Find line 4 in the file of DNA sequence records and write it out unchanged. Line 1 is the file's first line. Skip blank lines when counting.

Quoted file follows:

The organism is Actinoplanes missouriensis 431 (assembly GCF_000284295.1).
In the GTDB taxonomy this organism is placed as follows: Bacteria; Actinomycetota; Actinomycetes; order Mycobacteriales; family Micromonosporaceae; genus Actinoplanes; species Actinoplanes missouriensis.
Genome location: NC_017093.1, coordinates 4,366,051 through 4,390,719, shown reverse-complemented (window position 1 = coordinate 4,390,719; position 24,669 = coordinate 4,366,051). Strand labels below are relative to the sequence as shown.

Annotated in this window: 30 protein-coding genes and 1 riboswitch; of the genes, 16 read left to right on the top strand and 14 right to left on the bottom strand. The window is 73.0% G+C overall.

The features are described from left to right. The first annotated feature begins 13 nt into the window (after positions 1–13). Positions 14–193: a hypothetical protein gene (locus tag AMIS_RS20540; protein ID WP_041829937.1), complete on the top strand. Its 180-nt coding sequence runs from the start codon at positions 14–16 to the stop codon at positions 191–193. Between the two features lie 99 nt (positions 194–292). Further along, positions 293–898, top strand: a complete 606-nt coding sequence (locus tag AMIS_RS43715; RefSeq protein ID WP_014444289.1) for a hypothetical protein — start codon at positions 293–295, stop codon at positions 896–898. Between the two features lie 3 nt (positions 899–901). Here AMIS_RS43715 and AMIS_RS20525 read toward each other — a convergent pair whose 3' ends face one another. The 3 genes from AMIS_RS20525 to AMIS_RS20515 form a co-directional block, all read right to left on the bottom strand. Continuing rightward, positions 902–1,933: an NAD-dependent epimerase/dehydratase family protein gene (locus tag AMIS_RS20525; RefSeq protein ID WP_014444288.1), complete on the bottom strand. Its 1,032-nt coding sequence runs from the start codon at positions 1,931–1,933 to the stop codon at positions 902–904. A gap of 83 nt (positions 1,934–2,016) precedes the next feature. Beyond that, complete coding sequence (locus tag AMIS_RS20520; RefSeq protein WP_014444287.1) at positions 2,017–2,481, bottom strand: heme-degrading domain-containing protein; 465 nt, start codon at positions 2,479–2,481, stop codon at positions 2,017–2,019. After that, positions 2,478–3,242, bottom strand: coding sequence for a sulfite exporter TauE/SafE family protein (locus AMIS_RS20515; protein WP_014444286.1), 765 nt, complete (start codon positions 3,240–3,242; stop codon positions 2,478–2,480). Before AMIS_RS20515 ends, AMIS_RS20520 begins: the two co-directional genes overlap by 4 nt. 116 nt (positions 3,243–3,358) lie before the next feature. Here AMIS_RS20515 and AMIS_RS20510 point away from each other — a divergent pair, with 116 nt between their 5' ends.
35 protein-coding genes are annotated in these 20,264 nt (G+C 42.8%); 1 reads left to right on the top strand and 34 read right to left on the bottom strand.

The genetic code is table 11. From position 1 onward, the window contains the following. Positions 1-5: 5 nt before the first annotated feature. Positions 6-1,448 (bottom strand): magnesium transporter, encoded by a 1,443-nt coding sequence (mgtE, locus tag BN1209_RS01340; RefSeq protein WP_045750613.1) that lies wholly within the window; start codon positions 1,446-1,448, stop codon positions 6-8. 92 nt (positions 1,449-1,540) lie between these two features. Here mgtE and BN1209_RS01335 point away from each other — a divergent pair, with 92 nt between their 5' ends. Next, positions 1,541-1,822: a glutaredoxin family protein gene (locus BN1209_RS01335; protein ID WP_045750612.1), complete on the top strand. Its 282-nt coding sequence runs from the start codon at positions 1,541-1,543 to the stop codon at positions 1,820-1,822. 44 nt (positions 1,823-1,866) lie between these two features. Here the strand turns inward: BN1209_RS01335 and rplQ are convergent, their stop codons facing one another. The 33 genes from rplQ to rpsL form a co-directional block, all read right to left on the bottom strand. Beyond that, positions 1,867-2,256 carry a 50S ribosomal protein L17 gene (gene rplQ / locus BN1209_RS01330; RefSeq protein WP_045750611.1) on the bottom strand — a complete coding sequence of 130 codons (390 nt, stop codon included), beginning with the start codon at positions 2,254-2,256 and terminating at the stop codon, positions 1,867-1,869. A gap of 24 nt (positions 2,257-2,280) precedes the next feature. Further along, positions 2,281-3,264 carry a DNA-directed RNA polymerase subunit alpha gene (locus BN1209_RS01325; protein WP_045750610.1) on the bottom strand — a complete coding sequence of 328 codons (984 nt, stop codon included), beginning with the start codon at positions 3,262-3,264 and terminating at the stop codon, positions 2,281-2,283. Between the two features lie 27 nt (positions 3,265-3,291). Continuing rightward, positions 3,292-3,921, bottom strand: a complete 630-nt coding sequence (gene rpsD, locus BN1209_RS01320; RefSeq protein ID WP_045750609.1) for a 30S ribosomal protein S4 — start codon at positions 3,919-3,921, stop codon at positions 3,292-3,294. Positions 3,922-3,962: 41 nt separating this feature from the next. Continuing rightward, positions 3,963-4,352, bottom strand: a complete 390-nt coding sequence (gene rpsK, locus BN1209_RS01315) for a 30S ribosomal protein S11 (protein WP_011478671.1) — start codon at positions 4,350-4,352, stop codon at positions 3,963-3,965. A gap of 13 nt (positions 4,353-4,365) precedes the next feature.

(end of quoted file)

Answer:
Annotated in this window: 30 protein-coding genes and 1 riboswitch; of the genes, 16 read left to right on the top strand and 14 right to left on the bottom strand. The window is 73.0% G+C overall.